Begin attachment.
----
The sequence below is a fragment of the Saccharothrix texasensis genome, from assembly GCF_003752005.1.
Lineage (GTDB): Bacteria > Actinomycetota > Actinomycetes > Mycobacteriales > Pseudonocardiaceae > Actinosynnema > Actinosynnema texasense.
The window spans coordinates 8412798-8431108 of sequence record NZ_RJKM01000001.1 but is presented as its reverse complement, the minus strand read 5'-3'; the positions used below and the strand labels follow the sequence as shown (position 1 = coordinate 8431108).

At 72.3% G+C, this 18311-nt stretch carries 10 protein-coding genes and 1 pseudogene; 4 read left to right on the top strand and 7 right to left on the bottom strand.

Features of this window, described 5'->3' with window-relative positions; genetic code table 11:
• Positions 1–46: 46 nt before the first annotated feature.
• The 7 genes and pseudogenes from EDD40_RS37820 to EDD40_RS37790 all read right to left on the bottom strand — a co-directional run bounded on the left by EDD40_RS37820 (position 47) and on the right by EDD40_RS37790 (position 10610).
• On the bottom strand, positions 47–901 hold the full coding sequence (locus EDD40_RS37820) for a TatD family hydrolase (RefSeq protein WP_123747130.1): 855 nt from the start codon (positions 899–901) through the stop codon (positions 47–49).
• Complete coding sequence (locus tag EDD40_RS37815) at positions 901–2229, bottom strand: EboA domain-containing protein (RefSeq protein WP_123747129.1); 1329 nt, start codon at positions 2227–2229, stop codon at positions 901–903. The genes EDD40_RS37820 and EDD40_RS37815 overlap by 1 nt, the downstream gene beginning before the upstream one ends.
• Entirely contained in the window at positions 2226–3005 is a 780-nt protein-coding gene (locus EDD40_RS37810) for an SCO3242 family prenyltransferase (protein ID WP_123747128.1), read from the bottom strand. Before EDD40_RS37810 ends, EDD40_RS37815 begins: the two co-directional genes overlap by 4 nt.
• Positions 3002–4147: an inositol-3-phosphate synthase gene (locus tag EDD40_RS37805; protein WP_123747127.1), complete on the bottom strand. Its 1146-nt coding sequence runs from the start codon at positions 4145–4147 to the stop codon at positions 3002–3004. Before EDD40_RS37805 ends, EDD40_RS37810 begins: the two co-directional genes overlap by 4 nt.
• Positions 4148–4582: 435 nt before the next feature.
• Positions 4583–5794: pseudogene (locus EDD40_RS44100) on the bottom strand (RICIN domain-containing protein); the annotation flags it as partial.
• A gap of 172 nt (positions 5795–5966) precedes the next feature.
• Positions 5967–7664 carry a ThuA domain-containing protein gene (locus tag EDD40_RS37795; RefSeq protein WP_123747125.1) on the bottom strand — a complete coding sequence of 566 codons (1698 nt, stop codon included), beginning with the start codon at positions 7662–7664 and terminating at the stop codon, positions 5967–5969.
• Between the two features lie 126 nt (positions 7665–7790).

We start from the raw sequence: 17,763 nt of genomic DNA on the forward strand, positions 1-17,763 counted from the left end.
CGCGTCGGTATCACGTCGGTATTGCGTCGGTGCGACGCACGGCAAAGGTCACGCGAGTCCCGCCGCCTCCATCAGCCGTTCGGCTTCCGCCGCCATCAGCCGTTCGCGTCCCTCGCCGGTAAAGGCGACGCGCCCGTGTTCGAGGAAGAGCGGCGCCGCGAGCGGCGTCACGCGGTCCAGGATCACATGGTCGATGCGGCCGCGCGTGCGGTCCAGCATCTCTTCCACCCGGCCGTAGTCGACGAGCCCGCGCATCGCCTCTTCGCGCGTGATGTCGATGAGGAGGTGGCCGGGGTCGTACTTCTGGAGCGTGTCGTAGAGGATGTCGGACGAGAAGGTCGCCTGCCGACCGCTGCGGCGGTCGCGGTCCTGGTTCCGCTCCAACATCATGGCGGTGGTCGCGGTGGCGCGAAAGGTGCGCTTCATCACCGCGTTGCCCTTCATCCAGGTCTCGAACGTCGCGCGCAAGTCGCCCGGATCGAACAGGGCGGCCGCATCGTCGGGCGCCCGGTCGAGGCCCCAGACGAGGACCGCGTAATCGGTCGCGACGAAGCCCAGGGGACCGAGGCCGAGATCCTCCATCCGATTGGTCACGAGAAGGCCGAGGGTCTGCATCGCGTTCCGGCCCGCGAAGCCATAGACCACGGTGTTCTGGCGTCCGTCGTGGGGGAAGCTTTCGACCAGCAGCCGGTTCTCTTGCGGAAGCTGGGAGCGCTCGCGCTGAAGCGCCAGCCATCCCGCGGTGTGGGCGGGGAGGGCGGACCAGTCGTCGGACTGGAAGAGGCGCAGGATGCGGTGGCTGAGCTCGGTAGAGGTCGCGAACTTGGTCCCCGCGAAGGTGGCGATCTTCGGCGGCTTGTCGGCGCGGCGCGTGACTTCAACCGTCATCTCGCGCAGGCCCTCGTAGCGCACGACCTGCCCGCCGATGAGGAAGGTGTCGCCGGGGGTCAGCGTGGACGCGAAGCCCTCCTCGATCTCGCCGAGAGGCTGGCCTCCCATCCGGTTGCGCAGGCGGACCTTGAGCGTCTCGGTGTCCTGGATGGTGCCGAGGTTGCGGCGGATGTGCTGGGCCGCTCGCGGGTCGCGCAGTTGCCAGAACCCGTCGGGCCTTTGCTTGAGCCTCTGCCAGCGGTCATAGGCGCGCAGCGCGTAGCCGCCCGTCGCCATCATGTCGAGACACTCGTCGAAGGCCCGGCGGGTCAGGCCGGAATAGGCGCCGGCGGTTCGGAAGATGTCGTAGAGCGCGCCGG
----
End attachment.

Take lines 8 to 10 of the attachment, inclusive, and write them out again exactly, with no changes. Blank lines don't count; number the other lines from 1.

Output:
• On the bottom strand, positions 47–901 hold the full coding sequence (locus EDD40_RS37820) for a TatD family hydrolase (RefSeq protein WP_123747130.1): 855 nt from the start codon (positions 899–901) through the stop codon (positions 47–49).
• Complete coding sequence (locus tag EDD40_RS37815) at positions 901–2229, bottom strand: EboA domain-containing protein (RefSeq protein WP_123747129.1); 1329 nt, start codon at positions 2227–2229, stop codon at positions 901–903. The genes EDD40_RS37820 and EDD40_RS37815 overlap by 1 nt, the downstream gene beginning before the upstream one ends.
• Entirely contained in the window at positions 2226–3005 is a 780-nt protein-coding gene (locus EDD40_RS37810) for an SCO3242 family prenyltransferase (protein ID WP_123747128.1), read from the bottom strand. Before EDD40_RS37810 ends, EDD40_RS37815 begins: the two co-directional genes overlap by 4 nt.